Among the most consistent targets of Republican lawmakers this year have been mail ballots and early in-person voting, after many states expanded those options to make voting safer during the coronavirus outbreak.
Roughly a quarter of all voters cast mail ballots in 2016 and 2018. That jumped to just over 43% in 2020, according to a recent report by the U.S. Election Assistance Commission. It was the first time in the history of the survey that a majority of voters did not cast their ballots in person on Election Day.
Almost 13 million people voted by mail in the November election in states that have new legislation that restricts mail voting procedures, according to the report.
Some of the more contentious aspects of the Texas bill are measures banning 24-hour polling places and drive-thru voting. Those options were used successfully last year, especially in Houston, which is heavily Democratic and has a significant number of Black and Latino voters. The legislation also makes it a felony for a local election official to send unsolicited mail ballot applications and bans the use of drop boxes for mail ballots.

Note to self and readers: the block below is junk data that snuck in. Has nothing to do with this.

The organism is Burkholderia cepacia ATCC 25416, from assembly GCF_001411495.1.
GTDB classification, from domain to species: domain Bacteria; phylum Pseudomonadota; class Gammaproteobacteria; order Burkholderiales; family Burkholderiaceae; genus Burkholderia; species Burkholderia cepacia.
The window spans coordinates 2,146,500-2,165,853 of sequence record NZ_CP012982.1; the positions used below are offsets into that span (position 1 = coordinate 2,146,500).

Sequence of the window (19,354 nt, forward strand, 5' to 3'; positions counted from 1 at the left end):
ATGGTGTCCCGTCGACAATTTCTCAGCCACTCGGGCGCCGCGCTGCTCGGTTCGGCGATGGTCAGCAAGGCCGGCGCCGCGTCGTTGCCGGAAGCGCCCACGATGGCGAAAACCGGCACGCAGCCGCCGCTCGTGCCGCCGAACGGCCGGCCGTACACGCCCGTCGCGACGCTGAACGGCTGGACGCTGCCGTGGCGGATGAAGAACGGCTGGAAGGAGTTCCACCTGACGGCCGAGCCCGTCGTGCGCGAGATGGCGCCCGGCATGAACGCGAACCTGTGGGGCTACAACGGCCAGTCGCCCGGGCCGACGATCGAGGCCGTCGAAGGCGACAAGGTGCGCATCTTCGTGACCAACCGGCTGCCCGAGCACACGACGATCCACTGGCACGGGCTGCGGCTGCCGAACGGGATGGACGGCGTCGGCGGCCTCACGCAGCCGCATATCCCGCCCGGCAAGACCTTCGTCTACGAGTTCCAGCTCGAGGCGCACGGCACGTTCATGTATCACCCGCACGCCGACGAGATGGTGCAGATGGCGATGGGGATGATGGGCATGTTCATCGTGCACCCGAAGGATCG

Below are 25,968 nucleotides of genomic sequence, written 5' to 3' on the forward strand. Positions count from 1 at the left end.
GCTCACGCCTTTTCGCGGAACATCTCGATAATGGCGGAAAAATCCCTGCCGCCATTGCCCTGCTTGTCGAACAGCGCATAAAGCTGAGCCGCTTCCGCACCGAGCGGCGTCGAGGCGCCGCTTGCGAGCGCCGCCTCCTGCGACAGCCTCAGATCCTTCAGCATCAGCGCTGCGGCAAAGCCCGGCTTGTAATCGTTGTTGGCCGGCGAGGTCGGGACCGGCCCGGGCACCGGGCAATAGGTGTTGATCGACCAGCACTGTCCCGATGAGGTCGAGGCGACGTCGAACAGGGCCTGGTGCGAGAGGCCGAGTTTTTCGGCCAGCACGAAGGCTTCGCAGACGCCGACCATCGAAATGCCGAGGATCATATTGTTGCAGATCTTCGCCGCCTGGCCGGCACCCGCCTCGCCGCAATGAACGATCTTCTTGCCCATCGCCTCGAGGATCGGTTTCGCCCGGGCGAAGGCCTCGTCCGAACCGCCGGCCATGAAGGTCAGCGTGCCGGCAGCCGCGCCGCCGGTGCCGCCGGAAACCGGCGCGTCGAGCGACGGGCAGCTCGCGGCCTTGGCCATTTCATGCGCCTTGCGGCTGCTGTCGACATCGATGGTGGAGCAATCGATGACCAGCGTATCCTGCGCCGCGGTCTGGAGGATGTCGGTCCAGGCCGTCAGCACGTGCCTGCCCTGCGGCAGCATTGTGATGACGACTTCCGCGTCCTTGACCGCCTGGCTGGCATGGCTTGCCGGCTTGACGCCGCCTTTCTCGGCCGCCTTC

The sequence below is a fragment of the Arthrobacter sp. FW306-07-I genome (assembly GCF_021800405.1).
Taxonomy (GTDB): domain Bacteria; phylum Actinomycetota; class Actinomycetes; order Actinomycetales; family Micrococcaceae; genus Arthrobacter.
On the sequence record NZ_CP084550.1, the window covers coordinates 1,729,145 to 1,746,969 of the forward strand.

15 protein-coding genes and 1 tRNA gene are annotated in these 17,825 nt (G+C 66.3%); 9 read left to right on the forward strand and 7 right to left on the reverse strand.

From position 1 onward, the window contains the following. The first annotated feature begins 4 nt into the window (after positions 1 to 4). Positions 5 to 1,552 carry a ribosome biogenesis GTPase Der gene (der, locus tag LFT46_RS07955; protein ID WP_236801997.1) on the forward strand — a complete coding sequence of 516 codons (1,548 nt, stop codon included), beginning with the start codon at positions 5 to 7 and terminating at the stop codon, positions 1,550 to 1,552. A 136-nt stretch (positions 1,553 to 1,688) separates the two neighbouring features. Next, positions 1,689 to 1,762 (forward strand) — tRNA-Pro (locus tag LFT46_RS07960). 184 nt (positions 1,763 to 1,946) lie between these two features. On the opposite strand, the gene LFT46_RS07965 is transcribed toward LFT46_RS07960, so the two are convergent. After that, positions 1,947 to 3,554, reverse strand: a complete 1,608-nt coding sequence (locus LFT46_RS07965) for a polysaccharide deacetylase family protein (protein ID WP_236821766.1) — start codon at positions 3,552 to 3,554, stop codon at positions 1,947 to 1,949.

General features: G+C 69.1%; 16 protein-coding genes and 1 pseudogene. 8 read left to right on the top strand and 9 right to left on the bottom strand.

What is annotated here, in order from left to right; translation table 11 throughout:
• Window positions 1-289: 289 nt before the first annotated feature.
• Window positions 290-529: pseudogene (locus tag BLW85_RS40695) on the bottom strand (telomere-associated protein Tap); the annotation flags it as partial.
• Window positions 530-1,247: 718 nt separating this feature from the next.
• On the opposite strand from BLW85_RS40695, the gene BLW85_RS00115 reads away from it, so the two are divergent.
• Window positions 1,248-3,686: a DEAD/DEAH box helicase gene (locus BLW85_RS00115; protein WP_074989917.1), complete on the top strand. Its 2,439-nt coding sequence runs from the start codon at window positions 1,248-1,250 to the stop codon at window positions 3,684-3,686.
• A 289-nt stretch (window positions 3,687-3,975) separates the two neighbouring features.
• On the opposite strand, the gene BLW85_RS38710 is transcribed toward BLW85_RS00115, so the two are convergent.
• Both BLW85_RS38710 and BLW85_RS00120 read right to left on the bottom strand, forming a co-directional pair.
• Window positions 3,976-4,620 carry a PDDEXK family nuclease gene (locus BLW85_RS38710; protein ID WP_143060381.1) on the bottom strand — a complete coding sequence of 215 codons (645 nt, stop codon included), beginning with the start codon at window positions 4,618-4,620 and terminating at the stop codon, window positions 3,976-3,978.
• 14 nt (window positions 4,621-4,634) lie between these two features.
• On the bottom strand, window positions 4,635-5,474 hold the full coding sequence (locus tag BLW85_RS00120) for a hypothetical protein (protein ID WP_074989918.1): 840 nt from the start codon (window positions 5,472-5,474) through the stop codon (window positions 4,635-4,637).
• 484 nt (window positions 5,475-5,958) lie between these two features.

Harlan Williams, an instructional designer who voted at a drive-thru center in the last presidential election, described the process as fast and well-organized.
“It really just doesn’t make any sense to take it away from us,” he said. “I think it’s clearly voter suppression. It’s a way for a party that’s losing influence and power to try and stay in power.”